Pharmacological considerations for the proper clinical use of aminoglycosides.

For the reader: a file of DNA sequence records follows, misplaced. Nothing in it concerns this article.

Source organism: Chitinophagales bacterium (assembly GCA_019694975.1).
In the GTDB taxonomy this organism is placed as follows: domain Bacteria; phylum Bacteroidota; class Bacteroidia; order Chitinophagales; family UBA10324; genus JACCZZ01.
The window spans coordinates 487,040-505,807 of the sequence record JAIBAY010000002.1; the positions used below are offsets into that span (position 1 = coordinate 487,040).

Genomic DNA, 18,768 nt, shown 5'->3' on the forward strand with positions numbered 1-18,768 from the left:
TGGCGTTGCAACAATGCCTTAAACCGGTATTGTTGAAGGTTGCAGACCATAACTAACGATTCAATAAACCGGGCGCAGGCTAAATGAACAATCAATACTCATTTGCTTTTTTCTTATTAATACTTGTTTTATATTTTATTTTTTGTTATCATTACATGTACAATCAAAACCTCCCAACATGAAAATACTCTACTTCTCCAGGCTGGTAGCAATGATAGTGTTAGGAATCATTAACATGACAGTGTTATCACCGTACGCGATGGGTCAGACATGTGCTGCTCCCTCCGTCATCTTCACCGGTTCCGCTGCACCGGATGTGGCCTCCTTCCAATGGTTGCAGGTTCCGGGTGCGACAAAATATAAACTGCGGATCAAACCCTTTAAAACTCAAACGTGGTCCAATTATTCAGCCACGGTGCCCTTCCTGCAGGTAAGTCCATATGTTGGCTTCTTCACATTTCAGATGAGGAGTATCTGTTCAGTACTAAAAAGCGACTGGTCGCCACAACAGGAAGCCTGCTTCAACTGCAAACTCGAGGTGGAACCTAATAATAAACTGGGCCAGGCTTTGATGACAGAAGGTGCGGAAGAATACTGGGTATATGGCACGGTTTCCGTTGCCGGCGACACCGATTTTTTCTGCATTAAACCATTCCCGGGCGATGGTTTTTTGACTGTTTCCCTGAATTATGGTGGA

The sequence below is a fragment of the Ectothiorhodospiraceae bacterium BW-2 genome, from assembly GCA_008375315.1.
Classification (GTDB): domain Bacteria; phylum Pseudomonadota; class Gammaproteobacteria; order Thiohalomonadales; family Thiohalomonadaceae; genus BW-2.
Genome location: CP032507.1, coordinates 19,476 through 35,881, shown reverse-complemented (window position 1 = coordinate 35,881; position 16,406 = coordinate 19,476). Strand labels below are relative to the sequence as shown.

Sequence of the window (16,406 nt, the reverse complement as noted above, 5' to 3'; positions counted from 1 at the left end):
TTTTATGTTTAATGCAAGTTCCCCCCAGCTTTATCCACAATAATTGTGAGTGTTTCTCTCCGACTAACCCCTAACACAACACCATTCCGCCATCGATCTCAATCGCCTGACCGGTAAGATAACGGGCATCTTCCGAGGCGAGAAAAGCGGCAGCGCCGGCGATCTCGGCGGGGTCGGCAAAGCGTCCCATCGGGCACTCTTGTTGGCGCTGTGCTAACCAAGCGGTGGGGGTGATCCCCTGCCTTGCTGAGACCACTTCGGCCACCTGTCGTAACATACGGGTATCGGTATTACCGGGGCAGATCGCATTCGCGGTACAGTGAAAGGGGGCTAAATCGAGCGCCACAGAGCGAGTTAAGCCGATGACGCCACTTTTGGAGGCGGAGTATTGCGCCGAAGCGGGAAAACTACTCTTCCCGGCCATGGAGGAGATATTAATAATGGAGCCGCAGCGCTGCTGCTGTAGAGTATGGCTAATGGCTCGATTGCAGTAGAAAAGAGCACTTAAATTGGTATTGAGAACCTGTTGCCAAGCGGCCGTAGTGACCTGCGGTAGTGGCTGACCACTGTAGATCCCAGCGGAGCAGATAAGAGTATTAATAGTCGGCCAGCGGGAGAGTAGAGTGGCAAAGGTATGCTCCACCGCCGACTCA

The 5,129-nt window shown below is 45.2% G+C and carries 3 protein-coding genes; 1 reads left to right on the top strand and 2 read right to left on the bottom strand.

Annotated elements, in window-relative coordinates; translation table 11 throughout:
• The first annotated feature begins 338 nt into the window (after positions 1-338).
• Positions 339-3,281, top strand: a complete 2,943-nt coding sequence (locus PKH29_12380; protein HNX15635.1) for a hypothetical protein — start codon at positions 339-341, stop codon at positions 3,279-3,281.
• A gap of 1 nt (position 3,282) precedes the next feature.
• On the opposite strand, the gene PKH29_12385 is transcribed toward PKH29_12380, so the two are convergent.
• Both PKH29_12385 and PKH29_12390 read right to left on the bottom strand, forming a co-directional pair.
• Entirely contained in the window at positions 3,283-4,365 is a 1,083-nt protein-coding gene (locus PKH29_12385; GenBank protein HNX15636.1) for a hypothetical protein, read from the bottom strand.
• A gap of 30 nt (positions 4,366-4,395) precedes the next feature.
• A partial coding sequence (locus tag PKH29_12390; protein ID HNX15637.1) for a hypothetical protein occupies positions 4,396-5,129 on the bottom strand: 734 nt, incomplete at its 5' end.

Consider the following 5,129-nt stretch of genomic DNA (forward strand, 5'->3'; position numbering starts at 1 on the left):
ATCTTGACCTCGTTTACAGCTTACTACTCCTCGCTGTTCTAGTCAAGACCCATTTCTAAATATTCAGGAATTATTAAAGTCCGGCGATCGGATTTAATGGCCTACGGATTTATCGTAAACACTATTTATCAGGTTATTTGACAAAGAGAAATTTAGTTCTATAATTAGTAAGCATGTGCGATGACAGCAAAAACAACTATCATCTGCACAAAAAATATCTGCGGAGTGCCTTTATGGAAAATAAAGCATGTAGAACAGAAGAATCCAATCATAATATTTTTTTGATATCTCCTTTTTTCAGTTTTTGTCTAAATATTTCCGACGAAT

ABSTRACT Aminoglycosides constitute one of the oldest classes of antimicrobials. Despite their toxicity, mainly nephrotoxicity and ototoxicity, aminoglycosides are valuable in current clinical practice, since they retain good activity against multidrug-resistant Gram-negative pathogens, such as Pseudomonas aeruginosa and Acinetobacter spp. Time-kill studies have shown a concentration-dependent and partially concentration-dependent bacterial killing against Gram-negative and Gram-positive bacteria, respectively. Pharmacodynamic data gathered over recent decades show that the administration of aminoglycosides by an extended-interval dosing scheme takes advantage of the maximum potential of these agents, with the goal of achieving an area under the concentration-time curve (AUC) of 100 mg · h/L over 24 hours and a peak plasma drug concentration (C(max)) to minimum inhibitory concentration (MIC) ratio of 8-10. Several clinical conditions that are common in seriously ill patients result in expansion of the extracellular space and can lead to a lower than desirable C(max) with the usual loading dose. Extended-interval dosing schemes allow adequate time to decrease bacterial adaptive resistance, a phenomenon characterized by slow concentration-independent killing. Adaptive resistance is minimized by the complete clearance of the drug before the subsequent dose, thus favouring the extended-interval dosing schemes. The efficacy of these schemes is also safeguarded by the observed post-antibiotic sub-MIC effect and post-antibiotic leukocyte enhancement, which inhibit bacterial regrowth when the serum aminoglycoside levels fall below the MIC of the pathogen. In everyday clinical practice, aminoglycosides are usually used empirically to treat severe sepsis and septic shock while awaiting the results of antimicrobial susceptibility testing. The European Committee on Antimicrobial Susceptibility Testing acknowledges the regimen-dependent nature of clinical breakpoints for aminoglycosides, i.e. of MIC values that classify bacterial isolates into sensitive or resistant, and bases its recommendations on extended-interval dosing. To a large extent, the lack of correlation between in vitro antimicrobial susceptibility testing and clinical outcome is derived from the fact that the available clinical breakpoints for aminoglycosides are set based on mean pharmacokinetic parameters obtained in healthy volunteers and not sick patients. The nephrotoxicity associated with once- versus multiple-daily administration of aminoglycosides has been assessed in numerous prospective randomized trials and by several meta-analyses. The once-daily dosing schedule provides a longer time of administration until the threshold for nephrotoxicity is met. Regarding ototoxicity, no dosing regimen appears to be less ototoxic than another. Inactivation of aminoglycosides inside the bacterial pathogens occurs by diverse modifying enzymes and by operation of multidrug efflux systems, making both of these potential targets for inhibition. In summary, despite their use for several decades, the ideal method of administration and the preferred dosing schemes of aminoglycosides for most of their therapeutic indications need further refinement. Individualized pharmacodynamic monitoring has the potential of minimizing the toxicity and the clinical failures of these agents in critically ill patients.